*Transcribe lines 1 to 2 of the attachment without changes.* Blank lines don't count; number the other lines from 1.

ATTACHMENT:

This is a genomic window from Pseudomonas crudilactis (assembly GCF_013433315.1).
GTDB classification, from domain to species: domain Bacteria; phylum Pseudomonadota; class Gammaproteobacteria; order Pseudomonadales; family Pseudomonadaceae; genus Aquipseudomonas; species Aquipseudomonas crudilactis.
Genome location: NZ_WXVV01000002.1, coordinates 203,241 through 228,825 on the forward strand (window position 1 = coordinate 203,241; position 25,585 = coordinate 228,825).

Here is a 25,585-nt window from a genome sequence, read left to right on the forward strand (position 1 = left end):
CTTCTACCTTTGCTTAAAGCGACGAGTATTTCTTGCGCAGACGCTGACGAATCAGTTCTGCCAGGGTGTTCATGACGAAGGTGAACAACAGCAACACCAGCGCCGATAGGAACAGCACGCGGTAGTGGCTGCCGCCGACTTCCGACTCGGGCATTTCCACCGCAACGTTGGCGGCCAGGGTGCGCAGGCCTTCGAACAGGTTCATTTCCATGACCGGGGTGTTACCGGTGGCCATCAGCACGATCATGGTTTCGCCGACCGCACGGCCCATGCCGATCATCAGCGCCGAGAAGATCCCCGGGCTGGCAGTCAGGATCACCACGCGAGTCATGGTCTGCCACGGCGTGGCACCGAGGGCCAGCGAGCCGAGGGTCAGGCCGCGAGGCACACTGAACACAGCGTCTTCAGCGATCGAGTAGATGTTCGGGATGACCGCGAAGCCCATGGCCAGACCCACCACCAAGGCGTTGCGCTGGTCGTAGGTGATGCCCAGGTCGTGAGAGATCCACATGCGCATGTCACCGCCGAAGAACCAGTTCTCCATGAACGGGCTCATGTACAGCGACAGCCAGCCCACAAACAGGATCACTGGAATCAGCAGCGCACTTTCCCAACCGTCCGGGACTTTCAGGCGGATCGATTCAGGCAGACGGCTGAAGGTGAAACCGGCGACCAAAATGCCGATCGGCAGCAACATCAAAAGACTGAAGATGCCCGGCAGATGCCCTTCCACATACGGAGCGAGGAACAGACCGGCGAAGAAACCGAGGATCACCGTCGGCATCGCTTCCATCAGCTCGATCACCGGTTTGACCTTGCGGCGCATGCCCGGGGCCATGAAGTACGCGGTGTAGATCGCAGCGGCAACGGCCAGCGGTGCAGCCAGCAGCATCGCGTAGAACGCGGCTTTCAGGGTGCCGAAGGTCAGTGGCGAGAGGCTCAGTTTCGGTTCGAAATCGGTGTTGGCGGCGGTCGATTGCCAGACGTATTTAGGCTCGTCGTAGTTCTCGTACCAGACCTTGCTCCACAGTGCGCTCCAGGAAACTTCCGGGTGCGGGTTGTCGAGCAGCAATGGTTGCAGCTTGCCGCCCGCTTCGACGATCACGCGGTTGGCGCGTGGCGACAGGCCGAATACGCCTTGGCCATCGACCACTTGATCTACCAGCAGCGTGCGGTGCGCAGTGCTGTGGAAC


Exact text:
This is a genomic window from Pseudomonas crudilactis (assembly GCF_013433315.1).
GTDB classification, from domain to species: domain Bacteria; phylum Pseudomonadota; class Gammaproteobacteria; order Pseudomonadales; family Pseudomonadaceae; genus Aquipseudomonas; species Aquipseudomonas crudilactis.